I have since learned that by using silk thread, and if I want to take the time, I can hand sew it to the back. If my hands hurt ... I use the machine or wait til they are better.

    Usually, I machine sew.

    I also use an Alto's Quick Cut 2 for cutting as it is much easier with my arthritis and the ruler NEVER SLIPS!!!

    Hope this helps.

    PM me if you want more help, please.

    ali

  9. #9
    Super Member Shelbie's Avatar
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    Irishrose, invisible thread has improved. It is now quite useable but I still hate it! After all of my hard work, machine quilting, I want to be able to see the thread. You don't need fancy stitches to machine stitch binding. Stitch it to the back, roll it to the front and machine stitch close to the edge using matching thread. On the back you may see a row of stitching that looks like stitch in the ditch but who cares? I haven't had anyone even mention my machine stitched binding. They are too busy admiring the colour or design. Unless they are a quilter, they think that is the way it is suppose to be.

  10. #10
    Super Member gale's Avatar
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    I try to use polyester invisible thread rather than nylon. It seems softer and won't melt with an iron (well it could but not as easily as nylon).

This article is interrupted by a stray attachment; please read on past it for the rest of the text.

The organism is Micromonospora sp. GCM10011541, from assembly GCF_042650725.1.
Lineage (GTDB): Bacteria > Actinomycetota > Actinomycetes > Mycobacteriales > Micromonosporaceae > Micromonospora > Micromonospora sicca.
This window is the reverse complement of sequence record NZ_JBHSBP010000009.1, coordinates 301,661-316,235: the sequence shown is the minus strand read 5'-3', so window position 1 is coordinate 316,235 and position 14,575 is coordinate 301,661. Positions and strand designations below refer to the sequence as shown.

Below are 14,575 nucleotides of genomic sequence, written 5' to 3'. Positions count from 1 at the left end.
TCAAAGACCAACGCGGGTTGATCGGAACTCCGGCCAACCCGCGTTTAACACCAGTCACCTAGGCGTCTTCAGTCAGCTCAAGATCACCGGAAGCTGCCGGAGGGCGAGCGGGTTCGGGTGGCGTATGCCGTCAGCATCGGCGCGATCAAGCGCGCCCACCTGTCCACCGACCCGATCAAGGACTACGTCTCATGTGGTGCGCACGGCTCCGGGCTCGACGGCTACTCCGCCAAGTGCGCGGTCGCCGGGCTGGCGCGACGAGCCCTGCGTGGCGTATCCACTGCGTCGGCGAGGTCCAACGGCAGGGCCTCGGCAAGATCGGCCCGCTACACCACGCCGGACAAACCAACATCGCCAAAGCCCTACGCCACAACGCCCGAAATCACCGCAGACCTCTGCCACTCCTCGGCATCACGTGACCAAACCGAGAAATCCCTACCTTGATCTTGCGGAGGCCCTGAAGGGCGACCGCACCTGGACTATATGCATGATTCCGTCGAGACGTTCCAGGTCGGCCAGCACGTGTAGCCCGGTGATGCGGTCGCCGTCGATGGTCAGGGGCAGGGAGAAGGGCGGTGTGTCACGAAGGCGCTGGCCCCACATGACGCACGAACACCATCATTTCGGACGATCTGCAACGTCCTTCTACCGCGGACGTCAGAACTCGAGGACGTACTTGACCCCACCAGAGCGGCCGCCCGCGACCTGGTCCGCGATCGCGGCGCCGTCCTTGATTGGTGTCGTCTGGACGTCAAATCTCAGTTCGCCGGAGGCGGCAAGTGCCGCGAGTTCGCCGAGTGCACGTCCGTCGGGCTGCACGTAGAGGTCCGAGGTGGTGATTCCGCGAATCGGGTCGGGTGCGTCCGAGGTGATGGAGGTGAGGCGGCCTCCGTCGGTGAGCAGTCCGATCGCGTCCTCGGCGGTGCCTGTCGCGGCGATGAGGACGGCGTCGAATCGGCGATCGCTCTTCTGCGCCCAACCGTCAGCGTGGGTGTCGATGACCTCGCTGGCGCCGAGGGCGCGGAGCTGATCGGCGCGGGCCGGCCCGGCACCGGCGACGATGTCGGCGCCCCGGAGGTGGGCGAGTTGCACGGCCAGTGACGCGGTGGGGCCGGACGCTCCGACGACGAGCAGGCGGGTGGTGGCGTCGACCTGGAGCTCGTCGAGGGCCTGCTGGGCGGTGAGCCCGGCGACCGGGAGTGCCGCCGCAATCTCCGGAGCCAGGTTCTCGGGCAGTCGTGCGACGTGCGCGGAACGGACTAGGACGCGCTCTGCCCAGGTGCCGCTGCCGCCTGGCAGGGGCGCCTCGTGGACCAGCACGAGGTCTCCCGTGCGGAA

11. #11
    Super Member jlm5419's Avatar
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    I only have one machine newer than mid-seventies, and most are straight-stitch only. Several came with attachments for attaching binding, all in one step. This might be something for you to try.

  12. #12
    Super Member irishrose's Avatar
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    If this were a family quilt, I would sew to the back and stitch carefully on the front. But it a prayer quilt for church and will be closely seen by several proficient quilters who do not have arthritis. One has offered to put in my ties if I can't and someone would do the hand stitching if I asked, but if I can make it look good on my own, I'd rather not ask.

  13. #13
    Member SpotMurphy's Avatar
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    Thank you so much for posting this link. The instructions are very clear. I'm going to practice, and if I can do it as well as she did, I'll be using this method to attach my bindings. :-)

  14. #14
    Member SpotMurphy's Avatar
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    I have arthritis on my spine and it is pressing on my nerves in my back and leg. I have found relief in doing some very simple Yoga twists. The DVD I use is Yoga for Arthritis by Peggy Cappy. I bought it through PBS. The gentle warm ups she does also helpes my lower back. I'd just check with your doctor before you do any of it. If you have any questions, let me know.

    Pat

  15. #15
    Power Poster Sadiemae's Avatar
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    These are the best videos I have seen on attaching binding by machine. They are actually made for curved binding, but will work for all bindings. I can't sew by hand because of my carpal tunnel surgery I had. I have to say I HATE BINDING! It is just a fact of life, but these videos are wonderful. I could never join her site because it waaaaay tooooo expensive, but I love the free ones.

    http://www.sharonschambernetwork.com...d-Binding.aspx

  16. #16
    Power Poster nativetexan's Avatar